And the young woman was very beautiful (2 Sam 11:2). Let the divine David join us in singing of her: The King’s daughter is all glorious within (Ps 44:14 LXX), a true bride of Christ, beauty without peer, a living work of art, an unsullied offering, an inaccessible shrine, a garden locked, a fountain sealed (Song 4:12) (to let Solomon too join in our hymn), reserved for Christ alone. 2

As a result of her great beauty, she caught the eye of a certain young man, Aglaïdas, who routinely made overtures to her. Finally, when he could not contain his lust, he kidnapped her, but she was rescued immediately by her family.

Defeated and ashamed, he sought the counsel of the great sorcerer and magician, Cyprian. Aglaïdas begged him to change her mind through magic. Cyprian and the demons with him were arrogant and believed this was an easy task, since they had done this before.

Cyprian cast his first spell upon Justina, something to make her fall in love with Aglaïdas, and indeed, she began to feel the pangs of love in her heart. But she was a Christian accustomed to prayer and spiritual warfare, so she began to sign herself with the Holy Cross, called upon the Holy Theotokos, and prayed until she overcame Cyprian’s spell.

Not accepting his defeat, Cyprian tried a new spell, which made one of the demons appear as a sweet old woman who came to discuss the Christian faith with Justina. Initially, she was happy to share her faith with someone, but suddenly, the old woman began praising Aglaïdas and Justina knew something was wrong. Again, she signed herself with the Holy Cross and the sweet old woman turned into a foul demon and vanished.

Infuriated, Cyprian began trying new spells. With each one, the demons realized Justina was a great warrior for Christ and her weapon, the Holy Cross on which He died for us in love, was invincible.

Cyprian became a laughing stock to all the people in Antioch who once feared him, because a young girl with faith in Christ and the Holy Cross proved to be more powerful than he was with all his magic and sorcery. Realizing there was a power higher than the devil and his demons, he abandoned his sorcery and magic in favor of coming to Christ and His Church. He who had been captive to the will of the demons suddenly felt true freedom in Christ. The devil did not leave him alone, but rather, physically attacked him with hundreds of demons, but Cyprian, having learned from Justina, turned to Christ in prayer and defeated them all. He burned his books of magic, was baptized, and then ordained as a deacon, presbyter, and finally, a bishop.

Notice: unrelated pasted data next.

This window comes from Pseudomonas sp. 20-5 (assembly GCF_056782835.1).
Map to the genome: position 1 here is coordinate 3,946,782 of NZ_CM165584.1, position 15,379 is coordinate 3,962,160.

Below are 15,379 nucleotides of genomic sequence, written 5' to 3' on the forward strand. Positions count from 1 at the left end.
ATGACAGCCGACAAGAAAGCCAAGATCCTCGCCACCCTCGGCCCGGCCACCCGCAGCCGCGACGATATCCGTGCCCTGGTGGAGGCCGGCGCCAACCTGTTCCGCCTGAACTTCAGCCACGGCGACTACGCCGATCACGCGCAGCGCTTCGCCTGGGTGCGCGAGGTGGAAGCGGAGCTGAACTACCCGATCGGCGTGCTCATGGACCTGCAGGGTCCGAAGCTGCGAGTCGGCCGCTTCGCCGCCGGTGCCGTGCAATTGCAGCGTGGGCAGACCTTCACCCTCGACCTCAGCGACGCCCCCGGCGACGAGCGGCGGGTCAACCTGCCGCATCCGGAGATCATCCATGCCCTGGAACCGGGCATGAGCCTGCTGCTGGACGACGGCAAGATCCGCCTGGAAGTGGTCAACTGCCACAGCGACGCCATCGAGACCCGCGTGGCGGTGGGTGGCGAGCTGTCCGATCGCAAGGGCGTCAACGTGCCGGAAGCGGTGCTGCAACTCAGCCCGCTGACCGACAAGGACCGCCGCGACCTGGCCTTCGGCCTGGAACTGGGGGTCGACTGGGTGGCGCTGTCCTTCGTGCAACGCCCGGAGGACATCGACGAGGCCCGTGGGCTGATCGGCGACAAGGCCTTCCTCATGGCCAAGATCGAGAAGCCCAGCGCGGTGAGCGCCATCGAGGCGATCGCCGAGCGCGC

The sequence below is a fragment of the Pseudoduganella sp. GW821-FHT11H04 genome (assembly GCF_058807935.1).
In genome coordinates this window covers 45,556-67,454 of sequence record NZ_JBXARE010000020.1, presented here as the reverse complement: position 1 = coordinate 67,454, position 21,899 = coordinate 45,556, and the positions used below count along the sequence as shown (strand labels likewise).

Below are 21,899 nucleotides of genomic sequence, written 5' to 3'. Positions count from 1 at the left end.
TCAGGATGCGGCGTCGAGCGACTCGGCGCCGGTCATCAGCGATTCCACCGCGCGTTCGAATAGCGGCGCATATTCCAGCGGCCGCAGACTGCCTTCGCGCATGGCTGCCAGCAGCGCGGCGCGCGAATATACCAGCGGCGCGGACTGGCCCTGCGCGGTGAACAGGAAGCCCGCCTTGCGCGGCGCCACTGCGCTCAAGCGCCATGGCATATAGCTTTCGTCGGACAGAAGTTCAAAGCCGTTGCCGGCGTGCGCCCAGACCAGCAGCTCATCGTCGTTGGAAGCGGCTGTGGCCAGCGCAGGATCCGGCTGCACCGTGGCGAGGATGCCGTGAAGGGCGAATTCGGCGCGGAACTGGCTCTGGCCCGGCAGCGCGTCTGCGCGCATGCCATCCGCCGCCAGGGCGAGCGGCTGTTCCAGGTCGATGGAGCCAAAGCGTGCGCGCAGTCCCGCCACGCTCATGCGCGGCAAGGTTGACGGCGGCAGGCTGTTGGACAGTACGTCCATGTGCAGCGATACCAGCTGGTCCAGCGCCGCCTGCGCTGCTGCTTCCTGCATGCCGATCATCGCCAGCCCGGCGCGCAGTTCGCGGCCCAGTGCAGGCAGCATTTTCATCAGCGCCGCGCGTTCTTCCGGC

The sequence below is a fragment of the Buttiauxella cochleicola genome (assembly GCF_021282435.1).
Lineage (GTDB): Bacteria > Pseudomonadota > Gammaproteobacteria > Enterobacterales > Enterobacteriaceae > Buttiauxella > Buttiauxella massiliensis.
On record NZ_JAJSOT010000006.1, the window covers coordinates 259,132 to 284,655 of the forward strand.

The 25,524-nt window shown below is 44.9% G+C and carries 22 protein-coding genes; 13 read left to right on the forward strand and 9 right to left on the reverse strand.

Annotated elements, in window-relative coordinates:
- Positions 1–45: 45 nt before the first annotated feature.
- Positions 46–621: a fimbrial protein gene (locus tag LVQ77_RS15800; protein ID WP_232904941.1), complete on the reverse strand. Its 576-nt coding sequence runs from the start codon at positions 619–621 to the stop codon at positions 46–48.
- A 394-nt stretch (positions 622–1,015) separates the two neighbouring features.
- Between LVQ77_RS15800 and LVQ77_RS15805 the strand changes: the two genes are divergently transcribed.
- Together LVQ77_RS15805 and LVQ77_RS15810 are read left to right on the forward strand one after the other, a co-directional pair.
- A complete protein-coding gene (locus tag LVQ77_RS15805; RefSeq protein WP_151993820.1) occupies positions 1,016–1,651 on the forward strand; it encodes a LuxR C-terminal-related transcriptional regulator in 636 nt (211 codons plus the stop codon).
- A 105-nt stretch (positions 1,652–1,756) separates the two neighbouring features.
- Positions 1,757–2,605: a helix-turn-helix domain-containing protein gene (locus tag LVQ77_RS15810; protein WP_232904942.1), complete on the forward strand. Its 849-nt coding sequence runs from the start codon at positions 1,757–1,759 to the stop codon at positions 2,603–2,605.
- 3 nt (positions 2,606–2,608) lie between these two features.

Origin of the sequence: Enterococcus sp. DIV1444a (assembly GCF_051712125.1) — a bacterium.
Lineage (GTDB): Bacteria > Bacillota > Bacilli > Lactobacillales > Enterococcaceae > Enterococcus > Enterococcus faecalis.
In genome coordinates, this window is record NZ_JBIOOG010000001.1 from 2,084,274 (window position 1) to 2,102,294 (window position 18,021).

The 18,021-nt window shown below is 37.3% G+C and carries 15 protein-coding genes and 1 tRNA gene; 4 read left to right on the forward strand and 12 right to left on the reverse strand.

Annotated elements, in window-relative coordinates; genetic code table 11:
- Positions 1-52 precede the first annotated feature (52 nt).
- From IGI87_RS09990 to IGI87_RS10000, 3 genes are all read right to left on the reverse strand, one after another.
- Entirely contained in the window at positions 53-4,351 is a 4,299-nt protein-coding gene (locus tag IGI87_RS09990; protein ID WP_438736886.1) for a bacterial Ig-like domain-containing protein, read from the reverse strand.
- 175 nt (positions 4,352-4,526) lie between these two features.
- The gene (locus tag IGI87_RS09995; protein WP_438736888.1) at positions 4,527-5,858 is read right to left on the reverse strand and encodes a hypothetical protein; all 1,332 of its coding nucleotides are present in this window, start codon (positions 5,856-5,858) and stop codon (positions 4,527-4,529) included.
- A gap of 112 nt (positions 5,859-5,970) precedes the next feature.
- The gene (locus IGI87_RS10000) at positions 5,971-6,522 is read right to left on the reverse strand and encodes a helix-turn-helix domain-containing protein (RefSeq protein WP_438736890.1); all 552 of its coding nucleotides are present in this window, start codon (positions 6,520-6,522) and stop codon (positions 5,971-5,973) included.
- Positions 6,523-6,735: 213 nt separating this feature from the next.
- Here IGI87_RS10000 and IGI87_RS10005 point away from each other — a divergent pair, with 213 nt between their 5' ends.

Justina ultimately became good friends with Cyprian until he, as a bishop, appointed her a deaconness in charge of a convent of virgins.

When this true story reached the ears of the pagan Roman authorities, Cyprian and Justina were arrested and subjected to many tortures, like being boiled alive, but the grace of God covered them so that they endured these tortures until they were martyred for His sake and received the eternal crown.

The lives of the Hieromartyr Cyprian and Virgin-Martyr Justina teach us many things. We learn, of course, about faith, prayer, purity, repentance, and many other virtues. But we also learn about the proper relationship between Christians and evil, the devil, and demons. If these holy saints were living among us today, what would they say about little children dressing up as sorcerers and vampires? What would they say in response to all of the horror movies depicting the occult? What would they say regarding our willing participation in many of these things under the guise of “harmless entertainment?”